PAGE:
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Project Info ACTIVE Project Title LOC-GFO-19-301-4 HP-flex: Next Generation Heat Pump Load Flexibility DR Project Number DR22.02 Investor Owned Utilities SCE End-use HVAC Sector Commercial Project Year(s) 2019 - 2024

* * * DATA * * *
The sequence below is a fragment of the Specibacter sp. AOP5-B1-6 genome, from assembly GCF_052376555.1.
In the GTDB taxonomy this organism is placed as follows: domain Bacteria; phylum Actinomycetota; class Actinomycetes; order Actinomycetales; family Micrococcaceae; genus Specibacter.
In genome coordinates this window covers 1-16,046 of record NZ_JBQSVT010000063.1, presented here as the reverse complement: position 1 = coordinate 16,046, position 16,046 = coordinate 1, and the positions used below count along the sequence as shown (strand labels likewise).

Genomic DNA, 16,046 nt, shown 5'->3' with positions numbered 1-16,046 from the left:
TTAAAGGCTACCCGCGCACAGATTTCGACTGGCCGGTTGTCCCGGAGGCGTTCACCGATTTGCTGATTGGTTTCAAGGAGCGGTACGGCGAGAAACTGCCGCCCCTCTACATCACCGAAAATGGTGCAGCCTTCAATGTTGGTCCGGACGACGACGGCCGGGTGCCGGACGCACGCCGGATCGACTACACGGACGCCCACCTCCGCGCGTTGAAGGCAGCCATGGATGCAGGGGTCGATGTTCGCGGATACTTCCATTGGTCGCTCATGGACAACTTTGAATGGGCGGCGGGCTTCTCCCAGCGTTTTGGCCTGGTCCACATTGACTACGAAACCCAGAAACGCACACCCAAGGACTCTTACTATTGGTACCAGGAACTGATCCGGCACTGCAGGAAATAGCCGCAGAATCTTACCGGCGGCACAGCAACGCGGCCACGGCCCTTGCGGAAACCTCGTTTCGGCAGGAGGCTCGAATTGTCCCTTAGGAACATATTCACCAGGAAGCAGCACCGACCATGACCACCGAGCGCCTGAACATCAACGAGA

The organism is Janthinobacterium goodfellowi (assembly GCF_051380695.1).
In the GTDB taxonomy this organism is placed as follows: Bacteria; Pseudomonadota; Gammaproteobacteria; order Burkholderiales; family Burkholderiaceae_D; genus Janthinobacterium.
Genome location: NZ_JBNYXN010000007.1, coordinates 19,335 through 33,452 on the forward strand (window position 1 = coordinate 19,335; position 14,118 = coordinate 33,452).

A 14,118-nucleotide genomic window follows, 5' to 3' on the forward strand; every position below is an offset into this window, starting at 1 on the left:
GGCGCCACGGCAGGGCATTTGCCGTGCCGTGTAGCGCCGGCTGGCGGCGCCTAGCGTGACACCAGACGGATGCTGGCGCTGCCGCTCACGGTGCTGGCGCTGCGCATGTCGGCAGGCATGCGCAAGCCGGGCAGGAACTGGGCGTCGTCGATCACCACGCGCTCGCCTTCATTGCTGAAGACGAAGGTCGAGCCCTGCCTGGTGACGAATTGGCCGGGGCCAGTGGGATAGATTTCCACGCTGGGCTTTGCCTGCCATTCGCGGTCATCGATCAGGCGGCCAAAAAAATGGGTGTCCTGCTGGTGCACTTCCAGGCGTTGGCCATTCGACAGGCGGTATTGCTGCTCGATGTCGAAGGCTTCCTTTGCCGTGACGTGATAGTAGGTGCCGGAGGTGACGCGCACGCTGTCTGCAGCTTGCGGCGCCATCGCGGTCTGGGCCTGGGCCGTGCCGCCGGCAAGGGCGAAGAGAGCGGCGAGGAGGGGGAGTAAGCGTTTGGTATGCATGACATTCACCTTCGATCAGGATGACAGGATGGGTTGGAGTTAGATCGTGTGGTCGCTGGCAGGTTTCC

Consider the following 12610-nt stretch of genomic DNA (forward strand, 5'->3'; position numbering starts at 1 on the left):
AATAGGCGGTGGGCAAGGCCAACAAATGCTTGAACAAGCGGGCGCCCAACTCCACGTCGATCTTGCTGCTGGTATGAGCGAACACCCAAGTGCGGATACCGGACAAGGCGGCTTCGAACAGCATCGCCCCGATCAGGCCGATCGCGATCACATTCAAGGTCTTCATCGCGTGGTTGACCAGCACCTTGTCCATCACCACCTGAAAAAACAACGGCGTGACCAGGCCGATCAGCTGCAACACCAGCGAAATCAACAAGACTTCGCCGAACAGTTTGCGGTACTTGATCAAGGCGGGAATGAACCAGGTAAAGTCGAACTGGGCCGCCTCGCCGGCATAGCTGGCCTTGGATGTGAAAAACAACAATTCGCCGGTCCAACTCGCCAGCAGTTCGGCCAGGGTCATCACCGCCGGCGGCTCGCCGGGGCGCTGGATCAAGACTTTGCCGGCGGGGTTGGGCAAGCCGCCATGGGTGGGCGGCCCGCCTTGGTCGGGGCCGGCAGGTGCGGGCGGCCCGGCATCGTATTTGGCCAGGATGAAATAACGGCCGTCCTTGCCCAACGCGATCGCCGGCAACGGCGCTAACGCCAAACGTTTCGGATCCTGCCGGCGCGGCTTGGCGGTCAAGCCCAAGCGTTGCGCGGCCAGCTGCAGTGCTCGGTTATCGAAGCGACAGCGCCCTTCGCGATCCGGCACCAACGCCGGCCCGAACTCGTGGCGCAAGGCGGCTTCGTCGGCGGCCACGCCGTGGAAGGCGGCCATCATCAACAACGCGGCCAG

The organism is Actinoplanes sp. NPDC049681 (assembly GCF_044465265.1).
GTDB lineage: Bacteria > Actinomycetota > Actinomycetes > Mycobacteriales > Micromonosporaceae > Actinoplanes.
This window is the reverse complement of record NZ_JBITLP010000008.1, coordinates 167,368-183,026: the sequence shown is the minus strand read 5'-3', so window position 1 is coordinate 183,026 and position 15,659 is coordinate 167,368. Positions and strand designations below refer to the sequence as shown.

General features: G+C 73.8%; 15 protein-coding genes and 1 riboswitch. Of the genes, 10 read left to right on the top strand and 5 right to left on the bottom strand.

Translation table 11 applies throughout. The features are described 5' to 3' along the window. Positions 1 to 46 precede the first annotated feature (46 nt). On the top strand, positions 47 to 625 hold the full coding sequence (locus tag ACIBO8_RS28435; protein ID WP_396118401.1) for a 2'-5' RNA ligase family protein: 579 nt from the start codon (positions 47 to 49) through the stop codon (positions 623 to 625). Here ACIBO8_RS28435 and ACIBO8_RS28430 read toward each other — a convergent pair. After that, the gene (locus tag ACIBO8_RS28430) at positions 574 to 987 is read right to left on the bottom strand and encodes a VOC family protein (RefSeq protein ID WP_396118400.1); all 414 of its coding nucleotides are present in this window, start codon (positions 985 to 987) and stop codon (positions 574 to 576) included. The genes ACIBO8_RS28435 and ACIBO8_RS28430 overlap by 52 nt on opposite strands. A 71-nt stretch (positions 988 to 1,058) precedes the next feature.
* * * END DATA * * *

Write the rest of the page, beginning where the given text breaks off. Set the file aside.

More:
Southern California Edison (SCE) provided a Letter of Commitment in support of LBNL’s proposal for the EPIC GFO 19-301 Group 4 EPIC solicitation, intending to cost share $300,000 ($150k / $150k from ET/DR). The project will develop and demonstrate an open-source energy and load management system designed to control advanced heat pumps on small/medium commercial buildings. This system will minimize energy use and bills while allowing buildings to effectively participate in load shed, shift, shimmy and shape DR programs and dynamic pricing tariffs, to provide reliable and cost-effective load flexibility to the grid. Lawrence Berkeley National Laboratory (LBNL) submitted a proposal to the CEC in response to Electric Program Investment Charge (EPIC) solicitation GFO-19-301, Group 4.  The proposal was awarded a contract agreement (EPC-19-013) by the CEC for a $3,000,000 grant to fund the development and field site evaluation of an open-source, scalable, low-cost control solution (called HP-Flex) for optimal demand management of high-efficiency heat pumps in small and medium commercial buildings. The goal of the CEC Agreement is to develop open-source control algorithms and educational curricula to train the next generation of engineers and technicians, to help promote the large-scale deployment of replicable, demand-flexible heat pump (HP) installations in small to medium-sized commercial buildings, to increase benefits to both individual building owners and the distribution grid compared to standard HP installations. LBNL intends to achieve these goals by focusing on a number of objectives: - Develop an advanced, integrated, open-source control system to cost-effectively provide energy optimization and load flexibility to heat pumps in small and medium commercial buildings (SMC). - Verify that HP-Flex integrated in SMC buildings can meet the following criteria: 1) Achieve a 20% reduction in site peak energy costs compared to a SMC heat pump with scheduled thermostatic control. 2) Provide 50% load shed during summer or winter peak-load events. 3) Provide 20 kWh of daily load shift capacity for a typical SMC building during the shoulder seasons. 4) Provide “shimmy” services equivalent to 10% continuous response of average baseline load. 5) Enable 25% of the baseline load to respond to dynamic prices to shape daily load profile in summer and winter. 6) Meet a payback time of 2 years. - Integrate and control a thermal energy storage system with a SMC heat pump. - Develop educational curricula to train engineers and technicians on the design, installation, and maintenance of load-flexible HP systems.